How things change. Until the 1950s, we know that many families were still living crowded into cave-houses here. But by the 1980s, the Scan­dalous Abandoned Caves of Matera had been changed into Fascinating Reminders of the Past. Matera is indeed fascinating these days, but its present fascination is drawn from pain felt very recently.

In the Long View of history, how strange that what was once an old network of subterranean slums in Matera has been transf­orm­ed into a luxury tourist destination. And how amazing that the area was declared a Unesco World Heritage Site in 1993. Even more amazing, Matera will be a European City of Culture in 2019. The population is only 60,000.

A hotel room in Sasso Caveoso 


Stuart Spindlow said...

A really useful read, thanks for posting.

Architects Brentwood
Planning Enforcement Appeals
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Andrew said...

Hels, you never cease to surprise and inform me. I hope you don't get too bored tomorrow :)

Joseph said...

Are the hotel rooms decent? It doesn't have to be a palace, but I wouldn't want to sleep in a really miserable squat. I also quite like a window in the room.

Hels said...


welcome to Art and Architecture, mainly. I can see you get involved in conversions, but I bet you have never seen anything quite as unusual as converting dank caves to churches, hotels and shops.

Have a great 2016!

Hels said...


I often get emails from a travel agent describing amazing places that I would love to see eg Alaska, The Shetlands, The Orkneys, Latvia and Lithuania. But I know all these places, or at least know OF them. But I had never been south of Naples; never heard of Matera.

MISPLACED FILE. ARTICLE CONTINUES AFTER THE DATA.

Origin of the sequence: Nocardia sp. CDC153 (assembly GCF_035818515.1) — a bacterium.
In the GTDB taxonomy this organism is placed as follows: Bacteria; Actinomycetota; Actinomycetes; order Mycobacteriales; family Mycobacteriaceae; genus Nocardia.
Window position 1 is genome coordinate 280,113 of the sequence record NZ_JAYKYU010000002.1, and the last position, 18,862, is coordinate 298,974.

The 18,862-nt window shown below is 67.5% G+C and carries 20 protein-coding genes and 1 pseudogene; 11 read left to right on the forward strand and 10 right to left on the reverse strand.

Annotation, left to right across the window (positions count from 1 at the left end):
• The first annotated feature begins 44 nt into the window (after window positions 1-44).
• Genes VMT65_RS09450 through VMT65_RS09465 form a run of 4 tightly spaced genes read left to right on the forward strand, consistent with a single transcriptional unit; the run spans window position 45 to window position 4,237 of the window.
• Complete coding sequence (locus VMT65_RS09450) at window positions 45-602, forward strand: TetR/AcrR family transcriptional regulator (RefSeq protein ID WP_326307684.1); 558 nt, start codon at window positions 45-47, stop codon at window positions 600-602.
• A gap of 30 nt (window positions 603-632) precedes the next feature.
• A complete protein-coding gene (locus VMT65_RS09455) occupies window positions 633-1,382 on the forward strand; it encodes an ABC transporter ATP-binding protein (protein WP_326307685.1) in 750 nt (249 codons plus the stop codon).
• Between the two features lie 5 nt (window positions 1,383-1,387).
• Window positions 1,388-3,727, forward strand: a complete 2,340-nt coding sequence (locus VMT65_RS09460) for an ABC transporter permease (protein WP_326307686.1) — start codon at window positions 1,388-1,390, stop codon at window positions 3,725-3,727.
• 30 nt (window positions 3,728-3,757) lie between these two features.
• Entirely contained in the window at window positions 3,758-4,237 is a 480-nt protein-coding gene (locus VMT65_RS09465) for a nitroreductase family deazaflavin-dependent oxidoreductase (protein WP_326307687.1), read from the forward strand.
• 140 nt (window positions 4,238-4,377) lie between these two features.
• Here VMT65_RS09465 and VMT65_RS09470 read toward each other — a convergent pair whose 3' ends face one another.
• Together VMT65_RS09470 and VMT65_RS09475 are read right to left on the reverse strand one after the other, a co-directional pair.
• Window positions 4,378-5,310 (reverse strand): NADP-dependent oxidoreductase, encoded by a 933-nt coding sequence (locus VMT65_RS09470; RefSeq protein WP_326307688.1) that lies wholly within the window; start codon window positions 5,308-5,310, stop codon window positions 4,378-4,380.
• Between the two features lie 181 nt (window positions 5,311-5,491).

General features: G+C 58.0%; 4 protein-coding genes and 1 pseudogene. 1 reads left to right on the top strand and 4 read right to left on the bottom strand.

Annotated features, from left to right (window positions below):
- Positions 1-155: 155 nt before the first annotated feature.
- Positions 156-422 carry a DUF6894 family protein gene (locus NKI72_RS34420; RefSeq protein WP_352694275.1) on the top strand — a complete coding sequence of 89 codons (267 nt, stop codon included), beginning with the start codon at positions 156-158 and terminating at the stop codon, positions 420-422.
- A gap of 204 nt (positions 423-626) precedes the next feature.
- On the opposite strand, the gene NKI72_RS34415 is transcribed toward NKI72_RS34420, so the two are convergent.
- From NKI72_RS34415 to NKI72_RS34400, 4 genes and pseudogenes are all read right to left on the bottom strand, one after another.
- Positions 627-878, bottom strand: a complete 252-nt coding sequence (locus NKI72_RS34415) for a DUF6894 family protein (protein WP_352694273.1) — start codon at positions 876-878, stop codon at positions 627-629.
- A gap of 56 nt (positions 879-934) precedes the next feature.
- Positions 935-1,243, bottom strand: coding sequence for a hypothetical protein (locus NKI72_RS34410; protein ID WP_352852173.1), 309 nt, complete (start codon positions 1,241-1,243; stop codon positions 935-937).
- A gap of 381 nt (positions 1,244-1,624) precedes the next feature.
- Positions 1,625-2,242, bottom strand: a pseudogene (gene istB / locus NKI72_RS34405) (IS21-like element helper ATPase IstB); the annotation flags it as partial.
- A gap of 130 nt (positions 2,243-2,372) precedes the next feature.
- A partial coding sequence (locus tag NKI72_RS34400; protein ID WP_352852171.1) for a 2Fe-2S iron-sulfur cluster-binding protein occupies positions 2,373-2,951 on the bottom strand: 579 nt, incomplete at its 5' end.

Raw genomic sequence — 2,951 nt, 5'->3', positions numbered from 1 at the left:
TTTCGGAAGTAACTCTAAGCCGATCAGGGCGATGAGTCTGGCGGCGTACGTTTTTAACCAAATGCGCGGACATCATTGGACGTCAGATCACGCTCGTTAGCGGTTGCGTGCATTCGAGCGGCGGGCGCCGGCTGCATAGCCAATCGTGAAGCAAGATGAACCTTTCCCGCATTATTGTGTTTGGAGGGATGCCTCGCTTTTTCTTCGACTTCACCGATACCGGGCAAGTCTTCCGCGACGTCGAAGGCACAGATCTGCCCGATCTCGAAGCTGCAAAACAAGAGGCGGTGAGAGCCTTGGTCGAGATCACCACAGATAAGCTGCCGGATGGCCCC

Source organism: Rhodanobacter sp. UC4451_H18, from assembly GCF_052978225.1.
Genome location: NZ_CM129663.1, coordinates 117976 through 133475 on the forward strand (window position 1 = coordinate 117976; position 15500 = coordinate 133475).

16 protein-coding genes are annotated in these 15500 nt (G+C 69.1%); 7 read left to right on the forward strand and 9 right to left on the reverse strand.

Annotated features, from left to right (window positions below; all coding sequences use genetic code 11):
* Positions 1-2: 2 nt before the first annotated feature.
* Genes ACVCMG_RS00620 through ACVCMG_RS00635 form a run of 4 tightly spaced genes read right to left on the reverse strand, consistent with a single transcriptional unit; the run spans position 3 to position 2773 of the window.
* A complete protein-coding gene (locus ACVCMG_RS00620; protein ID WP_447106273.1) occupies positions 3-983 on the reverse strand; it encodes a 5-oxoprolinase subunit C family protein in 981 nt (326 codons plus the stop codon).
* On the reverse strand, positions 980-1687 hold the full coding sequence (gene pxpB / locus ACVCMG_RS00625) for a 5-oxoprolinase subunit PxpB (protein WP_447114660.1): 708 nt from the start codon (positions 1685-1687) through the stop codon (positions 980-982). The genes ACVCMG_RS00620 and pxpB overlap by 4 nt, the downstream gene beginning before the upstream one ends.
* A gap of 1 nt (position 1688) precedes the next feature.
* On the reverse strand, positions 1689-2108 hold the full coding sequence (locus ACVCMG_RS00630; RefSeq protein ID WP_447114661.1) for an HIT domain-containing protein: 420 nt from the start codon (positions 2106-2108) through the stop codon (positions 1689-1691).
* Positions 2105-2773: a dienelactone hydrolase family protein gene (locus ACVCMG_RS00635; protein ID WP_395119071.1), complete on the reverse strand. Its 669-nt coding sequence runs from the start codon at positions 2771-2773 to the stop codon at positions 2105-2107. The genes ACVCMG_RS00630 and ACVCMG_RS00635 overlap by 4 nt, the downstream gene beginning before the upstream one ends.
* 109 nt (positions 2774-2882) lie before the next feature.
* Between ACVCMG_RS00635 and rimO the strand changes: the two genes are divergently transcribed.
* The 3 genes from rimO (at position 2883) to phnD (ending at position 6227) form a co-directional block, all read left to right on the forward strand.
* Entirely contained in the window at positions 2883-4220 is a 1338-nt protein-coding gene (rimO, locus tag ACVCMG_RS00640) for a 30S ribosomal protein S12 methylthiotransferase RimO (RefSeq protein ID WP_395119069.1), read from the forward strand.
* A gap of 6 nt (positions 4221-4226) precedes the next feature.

Happy holidays to you too :)

Parnassus said...

Hello Hels, A perfect example of Gentrification. I have been in a lot of slum-like dwellings that were about to be torn down or possibly restored, and the degree of filth and squalor is often unbelievable. I do think that would be an amazing area to tour, since so much of the ancient past apparently remains. One is reminded of the American Indian cliff and pueblo dwellings in the U.S., many of which still contain corncobs and pottery shards from the last inhabitants hundreds of years ago.

Hels said...


I will find a photo of a cave hotel room and put it into the blog post. They look very clean, understated and have everything a guest could possibly need, but ..... cave-like! No windows!

Leon Sims said...

It reminds me a little of Minerve in the south of France where the Cathers sought protection - a village built on a ravine between two rivers.

Hels said...

Hi Parnassus

happy new year, almost :)

I am all in favour of restoring old facilities, rather than tearing them down and using totally new materials. Tearing buildings down both a] wastes precious resources and b] destroys the region's amazing history. But my goodness, Italy took a LONG time in seeing how depressed the small towns in the southern region of Basilicata were. Milan and the north had one of the most elite life styles in the world, while babies were dying in the south from filth and easily treated diseases.

Well worth touring, yes! I know Sicily and Malta well, but flew over Basilicata without even knowing the province's name.

Hels said...


Good to see you!

I felt sooo sorry for the Cathars, knowing a bit about Albigensian Crusade, the fall of Carcassonne, Simon de Montfort and other tragedies. Their city of Minerve and their castle seemed to use the natural (ravine) landscape very wisely. I am not sure the rugged ravine in Matera offered the wretched Italian residents any protection at all :(

Mandy Southgate said...

How fascinating. The hotel room looks lovely but how easily we seem to forget the poverty and struggle of the past. I love Italy - I'd definitely like to visit some of the south.

Hels said...


Agreed! Sometimes we forgot grinding poverty in the 19th century and early 20th century, and sometimes we didn't even know about it. In either case, there was a long history of northern tourism to the sunny Mediterranean that included Cairo, Venice, Rome, south coast of France and every other place, but not Basilicata.

Have a healthy, happy 2016.